July 6th is (United States’) National Fried Chicken Day. A perfect time to acknowledge and celebrate the love of fried chicken throughout the nineteenth century. Not only was this dish well-established in the colonies (17th and 18th centuries), it was a favorite throughout the States as the nation expanded to the California coast. Vintage newspaper clippings detail restaurant menus featuring fried chicken and provide vintage instructions for frying succulent drums, thighs, and breasts. Apparently folks said thank you with a good meal then, the same as they do now.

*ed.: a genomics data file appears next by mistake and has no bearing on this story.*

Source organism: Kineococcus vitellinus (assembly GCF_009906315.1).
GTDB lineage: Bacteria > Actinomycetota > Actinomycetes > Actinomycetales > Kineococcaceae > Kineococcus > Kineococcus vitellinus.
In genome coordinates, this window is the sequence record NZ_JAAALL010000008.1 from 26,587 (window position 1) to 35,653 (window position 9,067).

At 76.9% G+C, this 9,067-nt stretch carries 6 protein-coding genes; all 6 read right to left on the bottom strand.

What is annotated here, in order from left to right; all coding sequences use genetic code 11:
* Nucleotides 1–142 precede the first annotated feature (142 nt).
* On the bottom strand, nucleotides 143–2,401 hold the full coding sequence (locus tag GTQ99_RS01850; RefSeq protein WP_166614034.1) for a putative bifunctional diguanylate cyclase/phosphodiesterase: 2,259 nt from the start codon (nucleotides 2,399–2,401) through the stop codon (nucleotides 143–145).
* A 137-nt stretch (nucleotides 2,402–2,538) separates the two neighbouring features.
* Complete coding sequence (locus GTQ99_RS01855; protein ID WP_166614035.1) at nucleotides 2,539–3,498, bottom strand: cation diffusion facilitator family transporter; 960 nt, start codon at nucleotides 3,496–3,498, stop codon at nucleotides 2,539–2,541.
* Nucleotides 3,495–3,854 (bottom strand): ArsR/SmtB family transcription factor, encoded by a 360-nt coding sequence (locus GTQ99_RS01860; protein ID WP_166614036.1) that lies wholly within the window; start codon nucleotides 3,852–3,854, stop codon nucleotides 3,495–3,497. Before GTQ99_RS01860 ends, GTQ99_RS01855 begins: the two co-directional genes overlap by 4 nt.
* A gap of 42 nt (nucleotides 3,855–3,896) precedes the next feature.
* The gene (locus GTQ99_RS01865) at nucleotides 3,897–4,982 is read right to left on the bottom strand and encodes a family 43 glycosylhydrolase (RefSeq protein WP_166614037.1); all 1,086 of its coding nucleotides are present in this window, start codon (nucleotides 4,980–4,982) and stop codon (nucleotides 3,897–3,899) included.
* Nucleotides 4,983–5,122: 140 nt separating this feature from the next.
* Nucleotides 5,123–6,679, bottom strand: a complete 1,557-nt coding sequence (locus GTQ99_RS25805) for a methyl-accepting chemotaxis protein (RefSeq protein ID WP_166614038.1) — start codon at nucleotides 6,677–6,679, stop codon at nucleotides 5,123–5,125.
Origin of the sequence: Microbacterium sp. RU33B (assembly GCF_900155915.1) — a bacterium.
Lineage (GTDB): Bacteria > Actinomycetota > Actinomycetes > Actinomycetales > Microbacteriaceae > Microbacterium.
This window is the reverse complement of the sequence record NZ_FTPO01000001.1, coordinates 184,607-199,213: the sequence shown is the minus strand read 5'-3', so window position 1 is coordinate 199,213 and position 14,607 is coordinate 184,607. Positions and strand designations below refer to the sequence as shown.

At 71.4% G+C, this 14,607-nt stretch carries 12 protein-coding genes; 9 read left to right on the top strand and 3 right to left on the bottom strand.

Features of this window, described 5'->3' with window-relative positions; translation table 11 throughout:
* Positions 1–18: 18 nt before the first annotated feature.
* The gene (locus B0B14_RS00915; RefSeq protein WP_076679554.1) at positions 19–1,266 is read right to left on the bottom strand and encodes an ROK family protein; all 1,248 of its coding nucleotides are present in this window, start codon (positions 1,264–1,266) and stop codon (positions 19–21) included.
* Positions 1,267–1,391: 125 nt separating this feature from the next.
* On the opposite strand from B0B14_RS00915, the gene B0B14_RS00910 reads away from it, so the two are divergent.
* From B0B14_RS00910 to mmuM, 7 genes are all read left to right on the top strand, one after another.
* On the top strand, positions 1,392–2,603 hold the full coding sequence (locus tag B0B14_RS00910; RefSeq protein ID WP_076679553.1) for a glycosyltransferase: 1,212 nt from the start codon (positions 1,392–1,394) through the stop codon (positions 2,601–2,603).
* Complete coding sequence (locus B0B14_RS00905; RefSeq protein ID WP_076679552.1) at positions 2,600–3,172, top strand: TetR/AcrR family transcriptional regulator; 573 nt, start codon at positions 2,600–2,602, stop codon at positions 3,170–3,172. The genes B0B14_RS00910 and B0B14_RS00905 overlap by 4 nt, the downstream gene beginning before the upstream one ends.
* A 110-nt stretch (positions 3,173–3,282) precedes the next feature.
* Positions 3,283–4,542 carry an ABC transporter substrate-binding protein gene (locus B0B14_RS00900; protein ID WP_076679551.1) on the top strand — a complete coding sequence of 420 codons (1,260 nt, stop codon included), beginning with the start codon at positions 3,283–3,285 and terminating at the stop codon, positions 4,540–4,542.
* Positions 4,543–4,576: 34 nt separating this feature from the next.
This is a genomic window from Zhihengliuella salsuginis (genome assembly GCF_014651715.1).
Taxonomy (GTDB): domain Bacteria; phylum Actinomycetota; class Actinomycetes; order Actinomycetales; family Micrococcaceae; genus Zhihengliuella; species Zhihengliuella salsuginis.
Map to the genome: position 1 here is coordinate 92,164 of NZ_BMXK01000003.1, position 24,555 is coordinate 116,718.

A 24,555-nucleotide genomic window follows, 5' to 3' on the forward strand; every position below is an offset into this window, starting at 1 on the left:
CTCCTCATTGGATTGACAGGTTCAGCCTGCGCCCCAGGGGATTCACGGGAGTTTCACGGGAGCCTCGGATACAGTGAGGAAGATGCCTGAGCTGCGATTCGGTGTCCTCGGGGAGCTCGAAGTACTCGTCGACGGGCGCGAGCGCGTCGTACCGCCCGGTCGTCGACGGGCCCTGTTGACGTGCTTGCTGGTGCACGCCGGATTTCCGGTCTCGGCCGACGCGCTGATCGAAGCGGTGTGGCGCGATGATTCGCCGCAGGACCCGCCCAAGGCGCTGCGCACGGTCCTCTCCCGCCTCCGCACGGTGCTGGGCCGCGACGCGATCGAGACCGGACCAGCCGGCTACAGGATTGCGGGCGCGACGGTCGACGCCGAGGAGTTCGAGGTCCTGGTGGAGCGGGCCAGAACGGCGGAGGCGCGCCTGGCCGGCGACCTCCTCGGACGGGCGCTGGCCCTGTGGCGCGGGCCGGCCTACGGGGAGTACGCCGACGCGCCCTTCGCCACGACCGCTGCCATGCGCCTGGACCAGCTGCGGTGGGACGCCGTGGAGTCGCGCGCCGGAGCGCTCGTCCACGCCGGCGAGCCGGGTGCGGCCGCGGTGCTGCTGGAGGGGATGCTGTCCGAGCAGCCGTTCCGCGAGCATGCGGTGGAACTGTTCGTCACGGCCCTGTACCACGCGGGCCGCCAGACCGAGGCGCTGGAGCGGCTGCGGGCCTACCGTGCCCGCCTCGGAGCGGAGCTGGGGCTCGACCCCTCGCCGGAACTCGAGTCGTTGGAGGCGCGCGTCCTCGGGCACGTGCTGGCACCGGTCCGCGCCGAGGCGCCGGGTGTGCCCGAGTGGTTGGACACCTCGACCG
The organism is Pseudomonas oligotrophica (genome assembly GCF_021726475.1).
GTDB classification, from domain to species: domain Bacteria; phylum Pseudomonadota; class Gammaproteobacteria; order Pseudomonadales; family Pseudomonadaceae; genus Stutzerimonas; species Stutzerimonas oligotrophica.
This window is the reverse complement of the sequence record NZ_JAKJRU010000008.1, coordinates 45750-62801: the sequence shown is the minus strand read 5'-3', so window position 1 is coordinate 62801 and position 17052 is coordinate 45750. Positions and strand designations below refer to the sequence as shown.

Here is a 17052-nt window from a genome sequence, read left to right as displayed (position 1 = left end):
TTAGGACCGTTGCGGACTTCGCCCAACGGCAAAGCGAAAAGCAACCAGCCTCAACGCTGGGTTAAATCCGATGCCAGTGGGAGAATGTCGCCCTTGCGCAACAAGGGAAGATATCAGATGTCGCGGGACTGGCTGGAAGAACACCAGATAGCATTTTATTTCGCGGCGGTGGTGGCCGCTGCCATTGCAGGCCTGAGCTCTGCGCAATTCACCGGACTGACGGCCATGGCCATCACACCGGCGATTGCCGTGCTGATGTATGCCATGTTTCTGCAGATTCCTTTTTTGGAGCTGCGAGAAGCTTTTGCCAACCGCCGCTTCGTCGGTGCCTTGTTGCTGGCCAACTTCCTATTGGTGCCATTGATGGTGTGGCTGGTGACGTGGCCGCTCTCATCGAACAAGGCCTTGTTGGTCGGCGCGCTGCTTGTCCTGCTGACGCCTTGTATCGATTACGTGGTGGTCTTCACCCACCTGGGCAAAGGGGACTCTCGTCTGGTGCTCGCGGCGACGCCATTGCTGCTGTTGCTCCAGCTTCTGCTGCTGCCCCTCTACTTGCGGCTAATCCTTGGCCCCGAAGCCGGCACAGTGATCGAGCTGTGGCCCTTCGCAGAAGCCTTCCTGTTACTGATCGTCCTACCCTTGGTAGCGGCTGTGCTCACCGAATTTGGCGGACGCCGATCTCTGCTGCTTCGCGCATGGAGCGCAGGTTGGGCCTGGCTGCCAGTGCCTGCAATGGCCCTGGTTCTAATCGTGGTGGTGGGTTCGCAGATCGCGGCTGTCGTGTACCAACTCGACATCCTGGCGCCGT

How did our Victorian-American ancestors select a turkey? How did they roast it (without a Reynold’s Oven Bag)? Were their Thanksgiving Dinner side dishes as complicated as restaurant menus made them appear?
This newspaper article, published in Vermont Journal of Windsor, Vermont, on November 30, 1889, instructs our Victorian ancestors (in the United States) how to properly carve a turkey. Picture the Thanksgiving table laden with fancy dishes, and the head of the household carving the bird from his place of honor at the head of the table.